Hiding Behind Governments: Artists Undermining the Boycott of Israel
If artists are to wait for UN policies to be formed rather than play a role in shaping them, then they forfeit their social responsibility and relegate their role to obeying government top-down decisions, rather than speaking truth to power.
When the BDS movement calls on artists and cultural workers to take a position so that this might pressure governments and the UN, the movement is essentially asking people to take a lead so that governments may follow.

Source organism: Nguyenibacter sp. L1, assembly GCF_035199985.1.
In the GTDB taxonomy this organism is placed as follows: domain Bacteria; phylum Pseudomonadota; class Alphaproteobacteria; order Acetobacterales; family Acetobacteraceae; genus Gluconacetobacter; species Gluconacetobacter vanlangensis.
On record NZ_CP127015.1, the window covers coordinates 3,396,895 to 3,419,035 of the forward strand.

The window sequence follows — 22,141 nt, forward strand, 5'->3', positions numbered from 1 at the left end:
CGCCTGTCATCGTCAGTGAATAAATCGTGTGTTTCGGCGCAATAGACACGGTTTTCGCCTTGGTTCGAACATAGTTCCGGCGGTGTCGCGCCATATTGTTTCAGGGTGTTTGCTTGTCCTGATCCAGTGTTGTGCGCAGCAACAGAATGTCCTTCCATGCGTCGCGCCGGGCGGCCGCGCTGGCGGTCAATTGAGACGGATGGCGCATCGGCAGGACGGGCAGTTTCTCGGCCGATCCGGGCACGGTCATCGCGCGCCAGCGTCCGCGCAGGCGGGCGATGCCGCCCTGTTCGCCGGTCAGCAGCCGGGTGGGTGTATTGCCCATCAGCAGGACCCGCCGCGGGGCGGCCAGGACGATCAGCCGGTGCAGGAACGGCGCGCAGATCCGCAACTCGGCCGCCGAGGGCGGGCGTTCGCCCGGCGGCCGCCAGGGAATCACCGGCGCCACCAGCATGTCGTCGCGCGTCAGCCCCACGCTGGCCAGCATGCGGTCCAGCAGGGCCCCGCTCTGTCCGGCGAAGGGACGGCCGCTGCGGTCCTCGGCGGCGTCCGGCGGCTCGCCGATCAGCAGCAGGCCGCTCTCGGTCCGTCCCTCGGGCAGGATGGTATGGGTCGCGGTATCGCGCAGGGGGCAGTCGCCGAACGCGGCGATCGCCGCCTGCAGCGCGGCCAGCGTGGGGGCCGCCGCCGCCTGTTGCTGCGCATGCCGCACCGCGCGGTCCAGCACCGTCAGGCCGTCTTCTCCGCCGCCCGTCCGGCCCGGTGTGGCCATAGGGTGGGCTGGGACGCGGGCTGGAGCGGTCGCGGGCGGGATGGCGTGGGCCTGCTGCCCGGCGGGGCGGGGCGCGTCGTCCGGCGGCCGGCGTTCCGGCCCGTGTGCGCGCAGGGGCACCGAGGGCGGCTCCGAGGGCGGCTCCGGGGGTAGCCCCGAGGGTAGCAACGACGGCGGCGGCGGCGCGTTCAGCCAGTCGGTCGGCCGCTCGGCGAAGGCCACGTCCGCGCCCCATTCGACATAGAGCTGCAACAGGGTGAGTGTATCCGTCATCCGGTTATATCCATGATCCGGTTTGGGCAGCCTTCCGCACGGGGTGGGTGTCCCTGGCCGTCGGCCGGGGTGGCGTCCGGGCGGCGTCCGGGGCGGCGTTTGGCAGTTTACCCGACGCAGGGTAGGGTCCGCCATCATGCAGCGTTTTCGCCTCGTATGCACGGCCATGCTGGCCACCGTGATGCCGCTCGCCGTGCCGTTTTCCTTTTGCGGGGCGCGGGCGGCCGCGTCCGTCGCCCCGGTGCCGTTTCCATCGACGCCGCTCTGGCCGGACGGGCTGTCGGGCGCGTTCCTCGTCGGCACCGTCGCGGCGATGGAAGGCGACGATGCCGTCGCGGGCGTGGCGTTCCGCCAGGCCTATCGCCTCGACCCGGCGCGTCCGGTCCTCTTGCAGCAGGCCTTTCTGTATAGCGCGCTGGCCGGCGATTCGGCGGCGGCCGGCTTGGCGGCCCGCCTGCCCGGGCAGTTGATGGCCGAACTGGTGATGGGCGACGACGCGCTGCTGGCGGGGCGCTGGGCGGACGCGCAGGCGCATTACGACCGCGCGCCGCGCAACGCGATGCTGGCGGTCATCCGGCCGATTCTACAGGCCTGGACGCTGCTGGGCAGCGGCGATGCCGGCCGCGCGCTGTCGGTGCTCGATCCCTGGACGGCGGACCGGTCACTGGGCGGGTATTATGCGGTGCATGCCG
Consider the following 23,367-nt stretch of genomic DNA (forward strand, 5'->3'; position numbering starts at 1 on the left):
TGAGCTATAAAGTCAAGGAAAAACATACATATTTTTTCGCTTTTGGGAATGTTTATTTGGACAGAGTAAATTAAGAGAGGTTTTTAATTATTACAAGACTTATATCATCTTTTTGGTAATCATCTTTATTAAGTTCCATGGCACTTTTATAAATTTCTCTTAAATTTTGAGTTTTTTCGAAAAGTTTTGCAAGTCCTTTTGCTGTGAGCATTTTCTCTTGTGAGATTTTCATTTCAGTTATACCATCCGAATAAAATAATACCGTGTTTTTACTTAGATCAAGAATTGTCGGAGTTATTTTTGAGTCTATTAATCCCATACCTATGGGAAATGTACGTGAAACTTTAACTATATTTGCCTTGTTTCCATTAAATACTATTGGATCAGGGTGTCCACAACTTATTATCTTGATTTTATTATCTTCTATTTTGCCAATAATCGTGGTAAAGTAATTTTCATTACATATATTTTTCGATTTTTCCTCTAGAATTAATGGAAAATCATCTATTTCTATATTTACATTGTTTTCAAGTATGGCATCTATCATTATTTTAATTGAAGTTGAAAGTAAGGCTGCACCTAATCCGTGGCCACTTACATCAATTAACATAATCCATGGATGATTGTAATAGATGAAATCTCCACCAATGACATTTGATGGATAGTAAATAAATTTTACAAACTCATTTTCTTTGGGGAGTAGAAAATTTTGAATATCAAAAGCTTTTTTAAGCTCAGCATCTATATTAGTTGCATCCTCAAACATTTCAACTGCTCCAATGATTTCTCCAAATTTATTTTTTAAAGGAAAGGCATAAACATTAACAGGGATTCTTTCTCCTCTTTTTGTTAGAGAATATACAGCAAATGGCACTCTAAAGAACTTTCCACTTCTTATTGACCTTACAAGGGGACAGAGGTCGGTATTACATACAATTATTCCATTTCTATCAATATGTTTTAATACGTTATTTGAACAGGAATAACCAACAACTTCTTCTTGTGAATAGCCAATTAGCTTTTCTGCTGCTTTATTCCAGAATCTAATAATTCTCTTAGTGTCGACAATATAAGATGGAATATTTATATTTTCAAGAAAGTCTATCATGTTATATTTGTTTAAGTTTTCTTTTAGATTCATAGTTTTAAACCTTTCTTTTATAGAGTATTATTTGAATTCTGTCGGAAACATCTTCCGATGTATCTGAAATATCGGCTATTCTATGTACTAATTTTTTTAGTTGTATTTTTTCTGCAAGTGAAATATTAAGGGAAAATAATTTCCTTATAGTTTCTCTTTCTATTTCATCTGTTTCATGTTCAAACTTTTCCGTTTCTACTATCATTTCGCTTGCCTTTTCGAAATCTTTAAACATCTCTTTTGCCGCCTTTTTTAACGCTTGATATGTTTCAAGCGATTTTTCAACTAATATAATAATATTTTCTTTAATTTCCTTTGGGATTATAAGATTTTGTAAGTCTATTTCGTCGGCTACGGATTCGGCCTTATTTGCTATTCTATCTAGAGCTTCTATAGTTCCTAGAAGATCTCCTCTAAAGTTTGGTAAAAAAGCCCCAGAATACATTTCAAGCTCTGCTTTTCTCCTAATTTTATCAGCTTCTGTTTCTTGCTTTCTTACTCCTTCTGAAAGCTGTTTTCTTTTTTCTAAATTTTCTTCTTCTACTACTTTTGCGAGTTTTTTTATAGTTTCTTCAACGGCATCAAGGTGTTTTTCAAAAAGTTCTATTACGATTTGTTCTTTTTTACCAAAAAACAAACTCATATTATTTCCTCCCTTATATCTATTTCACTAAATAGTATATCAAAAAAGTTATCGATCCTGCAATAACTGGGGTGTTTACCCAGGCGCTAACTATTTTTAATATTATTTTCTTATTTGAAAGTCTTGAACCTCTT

Imagine if artists and musicians had waited for their governments before taking a stand in other situations of entrenched oppression; where would South African freedom be today? During the South African apartheid-era boycotts, world governments -- and to a lesser extent the UN -- were considerably slower in declaring apartheid to be a crime, and to institute comprehensive boycotts.
It was only decades after a grassroots movement had been formed, whereby many artists refused to perform for the apartheid regime, that world bodies joined the boycott call.